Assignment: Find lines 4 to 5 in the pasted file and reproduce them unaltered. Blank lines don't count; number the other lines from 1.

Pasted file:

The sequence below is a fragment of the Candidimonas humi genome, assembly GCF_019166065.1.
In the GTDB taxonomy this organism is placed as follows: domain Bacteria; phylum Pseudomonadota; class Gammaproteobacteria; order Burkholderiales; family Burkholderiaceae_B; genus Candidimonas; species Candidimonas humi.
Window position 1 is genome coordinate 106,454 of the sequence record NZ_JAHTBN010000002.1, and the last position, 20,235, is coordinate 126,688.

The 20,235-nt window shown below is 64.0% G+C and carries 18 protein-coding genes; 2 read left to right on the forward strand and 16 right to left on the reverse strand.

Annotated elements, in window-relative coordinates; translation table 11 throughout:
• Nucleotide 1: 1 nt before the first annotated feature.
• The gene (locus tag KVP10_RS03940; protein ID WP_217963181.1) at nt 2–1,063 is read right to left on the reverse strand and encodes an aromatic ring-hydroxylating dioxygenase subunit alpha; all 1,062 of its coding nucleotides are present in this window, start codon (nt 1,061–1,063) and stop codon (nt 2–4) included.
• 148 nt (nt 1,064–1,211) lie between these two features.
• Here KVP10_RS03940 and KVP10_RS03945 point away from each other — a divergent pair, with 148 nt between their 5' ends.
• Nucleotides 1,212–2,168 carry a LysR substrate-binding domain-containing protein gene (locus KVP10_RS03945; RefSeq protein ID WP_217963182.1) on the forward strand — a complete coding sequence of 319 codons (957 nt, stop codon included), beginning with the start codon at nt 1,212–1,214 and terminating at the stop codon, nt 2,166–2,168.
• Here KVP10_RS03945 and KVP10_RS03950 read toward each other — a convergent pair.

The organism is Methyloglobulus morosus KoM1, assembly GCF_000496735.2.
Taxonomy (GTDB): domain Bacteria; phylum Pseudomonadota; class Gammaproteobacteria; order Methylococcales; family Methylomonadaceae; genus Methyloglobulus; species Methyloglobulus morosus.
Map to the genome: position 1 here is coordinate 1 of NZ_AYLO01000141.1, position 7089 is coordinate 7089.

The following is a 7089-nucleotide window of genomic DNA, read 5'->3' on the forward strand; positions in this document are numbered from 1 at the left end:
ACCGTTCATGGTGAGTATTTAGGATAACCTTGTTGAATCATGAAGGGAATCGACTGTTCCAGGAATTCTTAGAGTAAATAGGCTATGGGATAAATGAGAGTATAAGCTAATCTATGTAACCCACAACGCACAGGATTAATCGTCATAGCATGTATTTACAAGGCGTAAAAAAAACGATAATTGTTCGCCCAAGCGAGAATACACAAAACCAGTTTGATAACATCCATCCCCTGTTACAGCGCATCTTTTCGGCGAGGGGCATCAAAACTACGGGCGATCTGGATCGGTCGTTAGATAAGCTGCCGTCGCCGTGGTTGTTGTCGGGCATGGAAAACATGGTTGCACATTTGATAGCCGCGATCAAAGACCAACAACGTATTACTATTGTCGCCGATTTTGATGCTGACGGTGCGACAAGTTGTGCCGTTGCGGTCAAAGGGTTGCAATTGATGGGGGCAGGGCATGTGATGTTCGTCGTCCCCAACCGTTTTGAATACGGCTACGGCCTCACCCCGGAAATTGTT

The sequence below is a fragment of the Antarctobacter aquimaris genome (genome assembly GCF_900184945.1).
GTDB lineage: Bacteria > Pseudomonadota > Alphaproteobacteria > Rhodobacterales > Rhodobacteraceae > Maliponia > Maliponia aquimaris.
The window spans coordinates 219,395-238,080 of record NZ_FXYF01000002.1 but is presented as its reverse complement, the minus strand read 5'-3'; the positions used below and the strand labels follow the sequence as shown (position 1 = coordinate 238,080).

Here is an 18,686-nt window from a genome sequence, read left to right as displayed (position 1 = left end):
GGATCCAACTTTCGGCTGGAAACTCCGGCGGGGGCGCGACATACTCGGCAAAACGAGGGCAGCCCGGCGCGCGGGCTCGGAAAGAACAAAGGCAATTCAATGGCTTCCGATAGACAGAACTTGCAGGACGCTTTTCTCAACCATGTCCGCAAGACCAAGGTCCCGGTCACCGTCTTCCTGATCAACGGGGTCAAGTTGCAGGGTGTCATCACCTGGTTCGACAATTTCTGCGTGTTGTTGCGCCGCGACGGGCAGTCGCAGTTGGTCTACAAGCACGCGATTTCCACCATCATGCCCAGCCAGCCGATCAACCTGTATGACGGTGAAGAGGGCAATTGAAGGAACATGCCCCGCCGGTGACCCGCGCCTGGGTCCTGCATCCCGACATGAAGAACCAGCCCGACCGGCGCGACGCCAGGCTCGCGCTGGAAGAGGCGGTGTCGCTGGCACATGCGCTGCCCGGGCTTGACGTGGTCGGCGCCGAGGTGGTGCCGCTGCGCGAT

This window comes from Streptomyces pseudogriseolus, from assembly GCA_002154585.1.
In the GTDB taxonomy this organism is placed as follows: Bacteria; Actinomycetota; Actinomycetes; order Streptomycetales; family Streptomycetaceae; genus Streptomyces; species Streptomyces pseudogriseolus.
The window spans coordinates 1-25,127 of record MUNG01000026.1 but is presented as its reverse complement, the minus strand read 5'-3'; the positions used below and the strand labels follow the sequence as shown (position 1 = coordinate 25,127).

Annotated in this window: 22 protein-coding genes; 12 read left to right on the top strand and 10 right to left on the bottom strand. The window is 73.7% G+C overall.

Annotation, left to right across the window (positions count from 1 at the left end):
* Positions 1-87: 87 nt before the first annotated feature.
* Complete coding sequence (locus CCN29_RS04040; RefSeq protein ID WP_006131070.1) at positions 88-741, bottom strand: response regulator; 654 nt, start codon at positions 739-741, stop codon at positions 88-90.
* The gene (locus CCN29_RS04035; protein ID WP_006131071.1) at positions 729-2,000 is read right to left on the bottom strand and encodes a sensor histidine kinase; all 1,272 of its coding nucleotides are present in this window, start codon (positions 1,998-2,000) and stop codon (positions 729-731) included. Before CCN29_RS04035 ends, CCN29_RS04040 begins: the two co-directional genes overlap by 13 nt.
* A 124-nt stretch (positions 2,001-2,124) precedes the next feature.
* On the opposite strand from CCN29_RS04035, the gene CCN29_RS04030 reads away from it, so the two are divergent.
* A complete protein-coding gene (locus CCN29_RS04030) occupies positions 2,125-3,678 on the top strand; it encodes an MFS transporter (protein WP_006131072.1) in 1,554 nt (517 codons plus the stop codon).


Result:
The 20,235-nt window shown below is 64.0% G+C and carries 18 protein-coding genes; 2 read left to right on the forward strand and 16 right to left on the reverse strand.

Annotated elements, in window-relative coordinates; translation table 11 throughout: